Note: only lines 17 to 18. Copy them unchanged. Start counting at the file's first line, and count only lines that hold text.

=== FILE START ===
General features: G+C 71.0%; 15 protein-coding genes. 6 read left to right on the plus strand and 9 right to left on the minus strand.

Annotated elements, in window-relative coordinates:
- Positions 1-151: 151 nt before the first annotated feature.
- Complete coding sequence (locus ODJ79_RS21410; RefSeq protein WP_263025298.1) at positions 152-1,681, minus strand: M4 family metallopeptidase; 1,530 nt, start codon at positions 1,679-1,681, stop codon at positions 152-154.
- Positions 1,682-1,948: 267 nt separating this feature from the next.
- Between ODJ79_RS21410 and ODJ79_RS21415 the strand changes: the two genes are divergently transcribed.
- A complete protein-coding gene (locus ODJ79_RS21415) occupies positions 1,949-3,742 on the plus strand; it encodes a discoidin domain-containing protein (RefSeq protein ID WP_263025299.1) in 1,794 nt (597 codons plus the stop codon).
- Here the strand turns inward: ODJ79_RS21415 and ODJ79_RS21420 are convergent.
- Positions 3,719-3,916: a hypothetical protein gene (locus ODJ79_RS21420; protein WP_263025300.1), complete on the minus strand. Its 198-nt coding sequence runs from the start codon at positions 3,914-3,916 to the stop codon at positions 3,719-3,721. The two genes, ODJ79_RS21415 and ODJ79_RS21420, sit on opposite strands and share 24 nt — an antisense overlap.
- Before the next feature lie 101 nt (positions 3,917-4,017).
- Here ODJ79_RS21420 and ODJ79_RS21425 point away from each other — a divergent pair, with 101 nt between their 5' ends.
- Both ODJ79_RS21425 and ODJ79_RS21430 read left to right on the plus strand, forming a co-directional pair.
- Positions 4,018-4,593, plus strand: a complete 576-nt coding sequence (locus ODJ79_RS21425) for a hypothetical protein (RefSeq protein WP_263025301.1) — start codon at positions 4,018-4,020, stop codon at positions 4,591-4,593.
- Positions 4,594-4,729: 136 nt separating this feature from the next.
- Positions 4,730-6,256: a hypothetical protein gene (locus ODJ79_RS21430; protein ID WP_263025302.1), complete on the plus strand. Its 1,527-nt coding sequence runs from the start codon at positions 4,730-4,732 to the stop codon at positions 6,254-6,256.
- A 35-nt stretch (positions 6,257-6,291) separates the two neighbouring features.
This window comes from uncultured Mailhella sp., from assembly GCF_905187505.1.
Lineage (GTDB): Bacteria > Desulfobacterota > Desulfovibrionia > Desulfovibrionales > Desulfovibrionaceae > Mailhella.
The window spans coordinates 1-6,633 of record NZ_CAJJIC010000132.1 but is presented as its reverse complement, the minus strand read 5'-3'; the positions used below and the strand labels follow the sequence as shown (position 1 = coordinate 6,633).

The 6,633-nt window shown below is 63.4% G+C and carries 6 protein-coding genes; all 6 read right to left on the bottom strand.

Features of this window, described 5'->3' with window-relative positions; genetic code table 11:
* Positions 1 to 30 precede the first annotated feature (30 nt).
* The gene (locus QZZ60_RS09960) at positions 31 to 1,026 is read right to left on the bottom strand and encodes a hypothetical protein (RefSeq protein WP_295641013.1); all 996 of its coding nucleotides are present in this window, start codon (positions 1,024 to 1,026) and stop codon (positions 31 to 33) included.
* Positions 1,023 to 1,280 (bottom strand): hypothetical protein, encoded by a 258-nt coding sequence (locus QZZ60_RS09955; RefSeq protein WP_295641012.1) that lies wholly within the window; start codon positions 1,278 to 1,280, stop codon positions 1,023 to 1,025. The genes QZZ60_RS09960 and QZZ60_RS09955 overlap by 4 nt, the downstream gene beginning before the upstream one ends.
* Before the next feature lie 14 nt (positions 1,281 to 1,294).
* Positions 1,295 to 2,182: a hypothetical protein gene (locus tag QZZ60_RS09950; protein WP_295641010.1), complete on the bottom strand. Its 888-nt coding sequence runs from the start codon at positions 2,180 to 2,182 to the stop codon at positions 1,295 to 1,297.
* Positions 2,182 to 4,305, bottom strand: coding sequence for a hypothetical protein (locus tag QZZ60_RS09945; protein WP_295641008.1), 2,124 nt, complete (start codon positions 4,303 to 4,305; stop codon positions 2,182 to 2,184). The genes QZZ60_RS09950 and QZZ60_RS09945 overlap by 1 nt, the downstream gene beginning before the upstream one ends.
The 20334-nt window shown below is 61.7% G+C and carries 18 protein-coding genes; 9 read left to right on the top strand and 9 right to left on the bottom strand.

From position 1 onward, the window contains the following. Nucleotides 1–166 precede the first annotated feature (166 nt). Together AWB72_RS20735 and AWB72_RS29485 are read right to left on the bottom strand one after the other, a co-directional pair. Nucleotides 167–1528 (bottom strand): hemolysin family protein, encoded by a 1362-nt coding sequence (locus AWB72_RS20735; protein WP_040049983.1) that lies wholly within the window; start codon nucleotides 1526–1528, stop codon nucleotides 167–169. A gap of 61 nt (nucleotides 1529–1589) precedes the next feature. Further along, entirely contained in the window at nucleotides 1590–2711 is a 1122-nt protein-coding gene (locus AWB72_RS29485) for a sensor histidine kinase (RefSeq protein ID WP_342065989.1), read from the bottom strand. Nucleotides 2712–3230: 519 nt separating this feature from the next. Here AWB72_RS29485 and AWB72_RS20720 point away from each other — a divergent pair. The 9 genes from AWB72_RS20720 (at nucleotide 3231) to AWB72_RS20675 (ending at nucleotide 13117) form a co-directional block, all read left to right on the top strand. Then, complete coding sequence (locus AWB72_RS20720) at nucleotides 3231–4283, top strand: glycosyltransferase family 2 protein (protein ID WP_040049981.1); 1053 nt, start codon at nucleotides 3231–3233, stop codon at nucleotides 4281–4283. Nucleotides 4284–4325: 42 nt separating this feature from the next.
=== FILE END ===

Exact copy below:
This window comes from uncultured Mailhella sp., from assembly GCF_905187505.1.
Lineage (GTDB): Bacteria > Desulfobacterota > Desulfovibrionia > Desulfovibrionales > Desulfovibrionaceae > Mailhella.